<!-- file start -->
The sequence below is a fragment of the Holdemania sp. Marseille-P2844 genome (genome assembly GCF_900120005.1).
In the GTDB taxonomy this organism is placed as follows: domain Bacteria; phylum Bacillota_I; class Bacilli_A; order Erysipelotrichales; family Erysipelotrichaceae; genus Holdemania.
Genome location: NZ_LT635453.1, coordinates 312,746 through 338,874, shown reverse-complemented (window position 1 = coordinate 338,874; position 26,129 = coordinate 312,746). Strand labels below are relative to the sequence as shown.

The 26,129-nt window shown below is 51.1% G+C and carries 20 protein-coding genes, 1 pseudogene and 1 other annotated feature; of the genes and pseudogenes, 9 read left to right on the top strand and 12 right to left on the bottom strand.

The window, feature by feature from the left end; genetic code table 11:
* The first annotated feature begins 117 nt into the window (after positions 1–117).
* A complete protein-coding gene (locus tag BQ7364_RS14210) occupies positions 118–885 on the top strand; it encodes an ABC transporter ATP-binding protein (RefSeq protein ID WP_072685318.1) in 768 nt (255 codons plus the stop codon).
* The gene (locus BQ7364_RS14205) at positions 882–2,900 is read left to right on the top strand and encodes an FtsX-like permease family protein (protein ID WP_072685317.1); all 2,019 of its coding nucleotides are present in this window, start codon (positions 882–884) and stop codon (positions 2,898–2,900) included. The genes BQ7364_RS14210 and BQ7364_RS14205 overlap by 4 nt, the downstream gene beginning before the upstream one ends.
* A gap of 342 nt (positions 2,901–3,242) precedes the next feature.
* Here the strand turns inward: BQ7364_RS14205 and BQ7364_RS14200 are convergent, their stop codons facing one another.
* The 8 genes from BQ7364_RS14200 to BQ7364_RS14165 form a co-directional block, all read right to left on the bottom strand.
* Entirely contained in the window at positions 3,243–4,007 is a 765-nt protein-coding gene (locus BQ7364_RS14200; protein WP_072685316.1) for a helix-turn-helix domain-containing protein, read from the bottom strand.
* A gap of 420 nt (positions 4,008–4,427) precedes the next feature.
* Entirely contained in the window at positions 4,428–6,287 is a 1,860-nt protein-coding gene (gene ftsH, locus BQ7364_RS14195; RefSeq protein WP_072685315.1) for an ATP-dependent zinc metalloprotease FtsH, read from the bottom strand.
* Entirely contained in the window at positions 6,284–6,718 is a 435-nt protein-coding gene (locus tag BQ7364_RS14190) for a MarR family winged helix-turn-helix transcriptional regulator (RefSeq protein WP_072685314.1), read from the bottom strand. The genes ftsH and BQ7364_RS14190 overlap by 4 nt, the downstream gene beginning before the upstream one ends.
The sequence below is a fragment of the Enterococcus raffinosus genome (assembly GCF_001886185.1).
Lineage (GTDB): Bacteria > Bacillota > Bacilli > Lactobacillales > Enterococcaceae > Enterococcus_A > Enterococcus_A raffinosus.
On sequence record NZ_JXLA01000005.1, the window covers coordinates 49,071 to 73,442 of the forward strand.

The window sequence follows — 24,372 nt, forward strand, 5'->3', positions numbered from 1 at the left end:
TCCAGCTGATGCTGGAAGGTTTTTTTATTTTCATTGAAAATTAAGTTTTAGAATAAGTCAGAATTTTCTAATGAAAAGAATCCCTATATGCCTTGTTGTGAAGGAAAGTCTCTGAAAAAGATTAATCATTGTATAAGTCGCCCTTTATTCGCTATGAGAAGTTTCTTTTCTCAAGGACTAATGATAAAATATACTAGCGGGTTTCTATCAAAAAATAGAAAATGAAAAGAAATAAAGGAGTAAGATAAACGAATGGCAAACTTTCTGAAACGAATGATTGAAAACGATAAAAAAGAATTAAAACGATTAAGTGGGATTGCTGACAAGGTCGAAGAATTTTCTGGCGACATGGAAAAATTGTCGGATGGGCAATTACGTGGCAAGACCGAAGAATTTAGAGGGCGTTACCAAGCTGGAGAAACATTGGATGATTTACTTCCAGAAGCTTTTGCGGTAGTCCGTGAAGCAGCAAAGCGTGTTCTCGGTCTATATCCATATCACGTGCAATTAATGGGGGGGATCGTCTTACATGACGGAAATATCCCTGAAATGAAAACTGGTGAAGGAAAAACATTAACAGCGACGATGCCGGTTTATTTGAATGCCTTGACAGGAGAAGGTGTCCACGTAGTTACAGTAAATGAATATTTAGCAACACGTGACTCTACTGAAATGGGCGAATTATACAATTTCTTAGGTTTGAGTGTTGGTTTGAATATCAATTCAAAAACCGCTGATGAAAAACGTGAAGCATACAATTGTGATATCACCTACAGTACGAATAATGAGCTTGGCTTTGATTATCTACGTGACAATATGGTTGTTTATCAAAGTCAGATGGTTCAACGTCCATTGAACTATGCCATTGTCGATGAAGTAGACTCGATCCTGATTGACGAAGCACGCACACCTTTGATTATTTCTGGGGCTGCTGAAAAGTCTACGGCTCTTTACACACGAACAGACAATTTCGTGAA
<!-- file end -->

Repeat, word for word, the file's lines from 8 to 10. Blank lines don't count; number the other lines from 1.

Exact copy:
* The gene (locus BQ7364_RS14205) at positions 882–2,900 is read left to right on the top strand and encodes an FtsX-like permease family protein (protein ID WP_072685317.1); all 2,019 of its coding nucleotides are present in this window, start codon (positions 882–884) and stop codon (positions 2,898–2,900) included. The genes BQ7364_RS14210 and BQ7364_RS14205 overlap by 4 nt, the downstream gene beginning before the upstream one ends.
* A gap of 342 nt (positions 2,901–3,242) precedes the next feature.
* Here the strand turns inward: BQ7364_RS14205 and BQ7364_RS14200 are convergent, their stop codons facing one another.